False positive diagnosis of a paraganglioma of the organ of Zuckerkandl
Samir Damji, Rashpal Flora, Jeannie Todd, Fausto Palazzo, Imperial Healthcare NHS Trust.
Case: A 66-year-old lady was discovered to have a 3.7cm mass at the aortic bifurcation after being investigated for back pain. She had a past medical history of endometrial carcinoma, diagnosed 18 years ago and subsequently underwent a total hysterectomy and external beam radiotherapy. Following an MDT review, a suspicion was raised that the lesion may have been a paraganglioma. Subsequent testing for urinary metanephrines was negative however a there was a borderline increase in plasma metanephrine of 1290 pmol/L, with a normal upper limit of 1180 pmol/L. Molecular genetic testing for familial paraganglioma/phaeochromocytoma did not detect a pathogenic variant. The patient underwent whole body 68Gallium DOTATATE PET-CT scanning, which identified avid uptake of tracer and somatostatin receptor positivity in the mass at the aortic bifurcation, in keeping with a paraganglioma of the organ of Zuckerkandl. Following review at the NET MDT a decision was made to proceed with surgical resection and the patient underwent pre-operative anaesthetic assessment and optimisation with alpha-blockade. An open resection of the paraganglioma with lymphadenectomy was performed and the patient made an uncomplicated recovery and was discharged on the 6th post-operative day. The histopathological analysis of the mass at the aortic bifurcation showed a 30mm lymph node infiltrated by a metastatic malignant tumour. The morphology and immunoprofile was in keeping with a metastatic carcinoma of the female genital tract, likely a poorly differentiated endometrial carcinoma. There was no evidence of a paraganglioma.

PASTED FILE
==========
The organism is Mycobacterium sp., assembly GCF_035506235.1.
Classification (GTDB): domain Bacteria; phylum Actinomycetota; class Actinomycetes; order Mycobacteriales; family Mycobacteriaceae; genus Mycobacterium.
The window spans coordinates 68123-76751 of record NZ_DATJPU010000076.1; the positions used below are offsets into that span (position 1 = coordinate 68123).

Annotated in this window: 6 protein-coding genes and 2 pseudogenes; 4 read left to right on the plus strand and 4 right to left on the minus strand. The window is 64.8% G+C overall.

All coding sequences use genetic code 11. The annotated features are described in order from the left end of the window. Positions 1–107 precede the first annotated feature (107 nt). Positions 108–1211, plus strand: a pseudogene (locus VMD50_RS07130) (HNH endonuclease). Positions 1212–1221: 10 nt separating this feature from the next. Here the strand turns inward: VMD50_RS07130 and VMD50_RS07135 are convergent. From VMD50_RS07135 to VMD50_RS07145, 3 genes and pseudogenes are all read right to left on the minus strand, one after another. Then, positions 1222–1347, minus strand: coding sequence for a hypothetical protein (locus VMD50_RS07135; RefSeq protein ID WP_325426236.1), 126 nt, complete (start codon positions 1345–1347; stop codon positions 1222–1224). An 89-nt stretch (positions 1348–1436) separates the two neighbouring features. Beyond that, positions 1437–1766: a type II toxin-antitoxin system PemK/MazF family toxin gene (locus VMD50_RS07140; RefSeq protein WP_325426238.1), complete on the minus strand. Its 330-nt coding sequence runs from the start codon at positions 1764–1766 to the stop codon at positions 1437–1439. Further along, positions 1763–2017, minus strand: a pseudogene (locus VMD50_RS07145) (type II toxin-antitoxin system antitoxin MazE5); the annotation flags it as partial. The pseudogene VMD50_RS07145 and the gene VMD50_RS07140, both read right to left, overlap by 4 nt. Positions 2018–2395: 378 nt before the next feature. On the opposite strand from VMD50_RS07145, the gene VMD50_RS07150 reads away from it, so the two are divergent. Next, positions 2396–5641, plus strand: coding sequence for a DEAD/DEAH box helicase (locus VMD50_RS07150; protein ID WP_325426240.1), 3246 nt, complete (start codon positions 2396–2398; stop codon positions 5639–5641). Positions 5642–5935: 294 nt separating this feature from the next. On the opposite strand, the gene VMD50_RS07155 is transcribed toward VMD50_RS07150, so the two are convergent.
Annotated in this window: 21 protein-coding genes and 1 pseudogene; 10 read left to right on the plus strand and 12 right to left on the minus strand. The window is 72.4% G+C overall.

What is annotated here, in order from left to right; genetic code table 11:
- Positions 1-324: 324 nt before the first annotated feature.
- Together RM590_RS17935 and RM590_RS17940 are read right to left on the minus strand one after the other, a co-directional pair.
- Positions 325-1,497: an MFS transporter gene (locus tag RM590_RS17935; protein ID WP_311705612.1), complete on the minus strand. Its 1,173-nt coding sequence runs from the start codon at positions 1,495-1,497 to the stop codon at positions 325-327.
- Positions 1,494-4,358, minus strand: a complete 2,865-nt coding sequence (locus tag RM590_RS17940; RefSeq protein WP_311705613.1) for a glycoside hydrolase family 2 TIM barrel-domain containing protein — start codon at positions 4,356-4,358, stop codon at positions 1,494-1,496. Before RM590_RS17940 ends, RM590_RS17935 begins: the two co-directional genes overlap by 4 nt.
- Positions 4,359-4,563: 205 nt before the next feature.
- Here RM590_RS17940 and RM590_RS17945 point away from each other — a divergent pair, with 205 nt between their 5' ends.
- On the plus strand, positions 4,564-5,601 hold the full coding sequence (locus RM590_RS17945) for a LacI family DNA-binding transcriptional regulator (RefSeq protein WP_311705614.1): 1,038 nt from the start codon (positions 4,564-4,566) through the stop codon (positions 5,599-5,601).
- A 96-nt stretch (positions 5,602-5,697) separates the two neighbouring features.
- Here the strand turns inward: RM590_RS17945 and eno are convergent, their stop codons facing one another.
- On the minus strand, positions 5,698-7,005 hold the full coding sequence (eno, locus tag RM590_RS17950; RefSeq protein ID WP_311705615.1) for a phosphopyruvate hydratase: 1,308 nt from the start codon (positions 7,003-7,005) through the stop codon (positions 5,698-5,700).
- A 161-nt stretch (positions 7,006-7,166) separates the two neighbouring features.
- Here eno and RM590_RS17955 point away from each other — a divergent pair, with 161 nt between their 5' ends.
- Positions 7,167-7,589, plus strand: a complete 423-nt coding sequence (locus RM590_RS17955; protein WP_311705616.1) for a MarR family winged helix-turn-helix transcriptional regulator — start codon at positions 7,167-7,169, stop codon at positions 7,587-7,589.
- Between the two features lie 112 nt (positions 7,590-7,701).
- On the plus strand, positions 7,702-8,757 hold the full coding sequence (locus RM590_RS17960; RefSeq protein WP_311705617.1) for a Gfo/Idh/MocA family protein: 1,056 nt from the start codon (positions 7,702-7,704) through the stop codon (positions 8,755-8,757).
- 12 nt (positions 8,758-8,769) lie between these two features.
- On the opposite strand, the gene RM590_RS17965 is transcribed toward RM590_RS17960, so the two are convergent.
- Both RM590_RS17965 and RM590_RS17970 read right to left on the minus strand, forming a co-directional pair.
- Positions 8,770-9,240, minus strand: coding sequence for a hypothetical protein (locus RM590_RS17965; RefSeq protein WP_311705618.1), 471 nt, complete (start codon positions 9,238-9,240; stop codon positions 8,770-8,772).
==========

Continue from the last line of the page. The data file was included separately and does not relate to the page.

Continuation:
Discussion: Neuroendocrine tumours arising from extra-adrenal ganglia are rare tumours, however they are associated with high morbidity and mortality. Whilst the mainstay of treatment is surgical resection, the diagnosis and localisation is often challenging and complex. However, with the increasing advancement and availability of PET imaging, somatostatin analogues have been labelled with positron emitting isotopes such as Gallium-68, to image somatostatin receptor expressing neuroendocrine tumours. It has been demonstrated that 68Ga-DOTATATE PET scans can significantly improve the spatial resolution and lesion detectability compared to MIBG scintigraphy, CT or MRI. A number of studies have confirmed a sensitivity between 85%-100% and specificity between 82%-90% in the ability to diagnose NETs. Although a highly sensitive and specific imaging modality, and whilst extremely rare the physician must be aware of physiological and pathological processes which may lead to interpretive errors. We present the first described metastatic, endometrial carcinoma with somatostain receptor expression resulting in a false positive diagnosis of a paraganglioma of the organ of Zuckerkandl.